This is a series of posts providing quick overviews of important topics in research, evaluation, and design. Each post in this series will include at least 3 cartoons from my archives and at least 3 links to recommended resources. I only give quotes here and recommend that you follow the links below each quote for more detailed information.
The Definition of User Experience (UX)
Summary: “User experience” encompasses all aspects of the end-user’s interaction with the company, its services, and its products.Don Norman and Jakob Nielsen’s Definition of UX Design
What UX Design Is All About
For a long time design has been associated with graphic design (“the look” of a product). As digital technology and our expectations about digital interactions has grown, we’ve begun focusing more and more on “the feel” part of a design, also known as the user experience. If UX is the experience that a user has while interacting with a product, then UX Design is the process by which a designer tried to determine what that experience will be (Note: We can’t really design experiences as a formal entity. However, we can design the conditions of an intended experience).What Does a UX Designer Actually Do? by Nick Babich on the Adobe Blog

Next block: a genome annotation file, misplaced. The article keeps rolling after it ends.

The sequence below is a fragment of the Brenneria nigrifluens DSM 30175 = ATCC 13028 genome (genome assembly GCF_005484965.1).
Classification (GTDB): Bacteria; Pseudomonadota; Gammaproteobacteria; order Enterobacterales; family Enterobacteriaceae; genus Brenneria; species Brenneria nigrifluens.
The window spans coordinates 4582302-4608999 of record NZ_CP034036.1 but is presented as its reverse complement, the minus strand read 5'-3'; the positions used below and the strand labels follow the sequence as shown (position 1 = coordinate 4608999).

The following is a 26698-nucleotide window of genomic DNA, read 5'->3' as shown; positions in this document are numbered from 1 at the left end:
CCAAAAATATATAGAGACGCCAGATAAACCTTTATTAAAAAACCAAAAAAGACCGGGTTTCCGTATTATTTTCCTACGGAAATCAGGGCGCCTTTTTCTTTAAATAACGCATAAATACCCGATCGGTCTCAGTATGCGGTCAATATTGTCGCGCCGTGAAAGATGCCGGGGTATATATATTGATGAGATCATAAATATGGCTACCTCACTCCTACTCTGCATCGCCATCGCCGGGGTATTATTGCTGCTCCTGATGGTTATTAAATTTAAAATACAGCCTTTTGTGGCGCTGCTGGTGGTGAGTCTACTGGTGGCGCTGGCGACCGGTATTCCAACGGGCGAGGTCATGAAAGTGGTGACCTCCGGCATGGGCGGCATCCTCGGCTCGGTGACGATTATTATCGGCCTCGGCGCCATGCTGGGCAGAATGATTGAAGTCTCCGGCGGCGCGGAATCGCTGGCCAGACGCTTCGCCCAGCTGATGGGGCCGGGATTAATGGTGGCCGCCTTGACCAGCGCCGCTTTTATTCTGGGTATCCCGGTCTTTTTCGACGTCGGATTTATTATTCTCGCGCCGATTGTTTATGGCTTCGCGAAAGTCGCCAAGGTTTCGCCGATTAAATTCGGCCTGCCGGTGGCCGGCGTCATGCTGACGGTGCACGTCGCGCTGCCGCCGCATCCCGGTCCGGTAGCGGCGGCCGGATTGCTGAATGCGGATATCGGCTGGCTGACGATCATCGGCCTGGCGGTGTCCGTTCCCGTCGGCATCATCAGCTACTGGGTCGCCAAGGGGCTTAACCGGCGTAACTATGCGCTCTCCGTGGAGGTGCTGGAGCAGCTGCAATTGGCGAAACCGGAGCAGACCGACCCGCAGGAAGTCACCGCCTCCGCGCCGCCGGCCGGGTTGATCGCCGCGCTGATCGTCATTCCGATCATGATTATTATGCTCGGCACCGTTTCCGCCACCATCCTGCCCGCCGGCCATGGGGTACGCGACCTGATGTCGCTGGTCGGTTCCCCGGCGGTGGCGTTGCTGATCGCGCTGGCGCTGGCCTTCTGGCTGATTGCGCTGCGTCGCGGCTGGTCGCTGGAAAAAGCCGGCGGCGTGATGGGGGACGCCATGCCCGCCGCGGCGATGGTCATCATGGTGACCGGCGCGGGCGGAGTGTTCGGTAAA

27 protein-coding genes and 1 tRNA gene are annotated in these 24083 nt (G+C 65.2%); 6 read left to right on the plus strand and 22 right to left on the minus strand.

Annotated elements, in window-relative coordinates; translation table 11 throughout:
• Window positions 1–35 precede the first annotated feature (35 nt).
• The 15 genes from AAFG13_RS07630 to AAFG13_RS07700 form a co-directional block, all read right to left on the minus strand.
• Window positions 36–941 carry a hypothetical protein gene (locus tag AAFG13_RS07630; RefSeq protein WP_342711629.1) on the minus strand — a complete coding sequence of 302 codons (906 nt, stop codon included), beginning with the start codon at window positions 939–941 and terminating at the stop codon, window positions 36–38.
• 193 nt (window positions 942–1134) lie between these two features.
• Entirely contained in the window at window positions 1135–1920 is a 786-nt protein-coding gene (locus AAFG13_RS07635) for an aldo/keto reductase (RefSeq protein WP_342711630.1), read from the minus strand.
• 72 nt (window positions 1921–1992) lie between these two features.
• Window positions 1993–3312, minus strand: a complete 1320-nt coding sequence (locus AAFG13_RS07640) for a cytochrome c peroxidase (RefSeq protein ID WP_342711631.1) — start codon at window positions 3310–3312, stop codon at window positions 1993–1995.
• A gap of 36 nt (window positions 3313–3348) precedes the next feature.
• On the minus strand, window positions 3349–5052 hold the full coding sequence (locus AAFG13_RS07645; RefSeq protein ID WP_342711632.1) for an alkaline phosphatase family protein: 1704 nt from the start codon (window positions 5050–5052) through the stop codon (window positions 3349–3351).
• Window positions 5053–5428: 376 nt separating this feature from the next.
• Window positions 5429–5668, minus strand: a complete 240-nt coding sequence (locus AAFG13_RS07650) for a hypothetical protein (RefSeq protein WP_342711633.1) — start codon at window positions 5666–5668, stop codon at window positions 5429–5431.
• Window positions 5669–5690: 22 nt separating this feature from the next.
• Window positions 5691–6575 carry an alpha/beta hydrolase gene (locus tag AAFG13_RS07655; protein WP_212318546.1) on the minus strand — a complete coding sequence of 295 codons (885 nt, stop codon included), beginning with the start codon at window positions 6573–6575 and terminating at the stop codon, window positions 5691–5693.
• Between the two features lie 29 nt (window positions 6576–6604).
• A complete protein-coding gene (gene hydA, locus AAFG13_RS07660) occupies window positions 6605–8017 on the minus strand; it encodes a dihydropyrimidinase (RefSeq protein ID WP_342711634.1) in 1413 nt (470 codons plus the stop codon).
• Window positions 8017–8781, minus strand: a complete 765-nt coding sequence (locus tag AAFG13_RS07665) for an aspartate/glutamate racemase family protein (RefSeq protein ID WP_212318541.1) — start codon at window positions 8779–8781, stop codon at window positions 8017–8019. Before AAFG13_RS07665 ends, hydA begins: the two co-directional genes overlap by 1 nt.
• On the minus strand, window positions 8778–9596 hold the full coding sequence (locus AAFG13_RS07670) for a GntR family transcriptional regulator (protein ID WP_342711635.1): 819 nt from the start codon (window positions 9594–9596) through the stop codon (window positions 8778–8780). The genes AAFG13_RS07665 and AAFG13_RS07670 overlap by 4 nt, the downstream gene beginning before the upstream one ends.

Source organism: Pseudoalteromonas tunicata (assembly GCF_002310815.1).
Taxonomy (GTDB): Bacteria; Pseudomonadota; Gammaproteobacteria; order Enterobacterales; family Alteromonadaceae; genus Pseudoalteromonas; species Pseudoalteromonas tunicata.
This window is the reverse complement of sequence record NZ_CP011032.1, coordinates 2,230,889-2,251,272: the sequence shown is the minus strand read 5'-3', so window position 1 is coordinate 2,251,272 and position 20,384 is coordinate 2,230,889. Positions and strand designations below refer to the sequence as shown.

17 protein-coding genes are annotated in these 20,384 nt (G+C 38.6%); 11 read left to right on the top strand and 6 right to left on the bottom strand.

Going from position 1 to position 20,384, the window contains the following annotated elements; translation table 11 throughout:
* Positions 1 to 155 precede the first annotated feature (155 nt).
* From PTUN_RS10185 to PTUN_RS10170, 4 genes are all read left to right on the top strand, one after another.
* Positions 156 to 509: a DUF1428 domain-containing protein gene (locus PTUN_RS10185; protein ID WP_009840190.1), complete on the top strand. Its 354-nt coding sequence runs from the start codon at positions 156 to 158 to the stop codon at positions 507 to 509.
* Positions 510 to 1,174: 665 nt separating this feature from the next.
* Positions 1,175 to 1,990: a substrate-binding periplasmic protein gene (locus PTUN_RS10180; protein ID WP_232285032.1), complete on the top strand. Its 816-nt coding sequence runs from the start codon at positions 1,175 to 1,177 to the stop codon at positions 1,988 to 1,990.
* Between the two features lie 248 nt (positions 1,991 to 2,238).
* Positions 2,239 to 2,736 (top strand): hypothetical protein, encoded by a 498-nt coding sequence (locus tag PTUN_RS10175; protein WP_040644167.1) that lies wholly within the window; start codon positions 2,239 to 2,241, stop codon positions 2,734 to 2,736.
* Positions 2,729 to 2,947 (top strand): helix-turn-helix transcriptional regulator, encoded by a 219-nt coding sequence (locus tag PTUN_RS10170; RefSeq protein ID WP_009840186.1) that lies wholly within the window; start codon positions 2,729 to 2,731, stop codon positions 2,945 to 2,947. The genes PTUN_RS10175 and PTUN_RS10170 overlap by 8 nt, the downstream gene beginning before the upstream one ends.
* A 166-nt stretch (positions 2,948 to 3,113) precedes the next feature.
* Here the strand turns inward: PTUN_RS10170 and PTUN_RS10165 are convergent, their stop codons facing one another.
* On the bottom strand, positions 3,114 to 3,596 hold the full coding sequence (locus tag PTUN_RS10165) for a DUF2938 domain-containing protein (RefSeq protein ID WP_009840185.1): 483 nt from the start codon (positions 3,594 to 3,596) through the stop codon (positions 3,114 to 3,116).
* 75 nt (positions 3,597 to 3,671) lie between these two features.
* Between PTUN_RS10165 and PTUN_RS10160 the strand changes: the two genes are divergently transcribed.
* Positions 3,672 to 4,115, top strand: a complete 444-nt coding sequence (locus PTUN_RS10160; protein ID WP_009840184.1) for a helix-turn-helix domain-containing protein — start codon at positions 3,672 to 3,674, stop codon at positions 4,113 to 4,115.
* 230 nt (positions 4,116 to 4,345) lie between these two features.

UI vs. UX: Two Very Different Disciplines that Work in Harmony
UI design and UX design involve very different skill sets, but they are integral to each other’s success. A beautiful design can’t save an interface that’s clunky and confusing to navigate, and a brilliant, perfectly-appropriate user experience can be sunk by bad visual interface design that makes using the app unpleasant. Both UI and UX designs need to be flawlessly executed and perfectly aligned with pre-existing user expectations to create an excellent user interface/experience. And when those stars align the results can be astounding.What is UI design? What is UX design? UI vs UX: What’s the difference – Found via UX Planet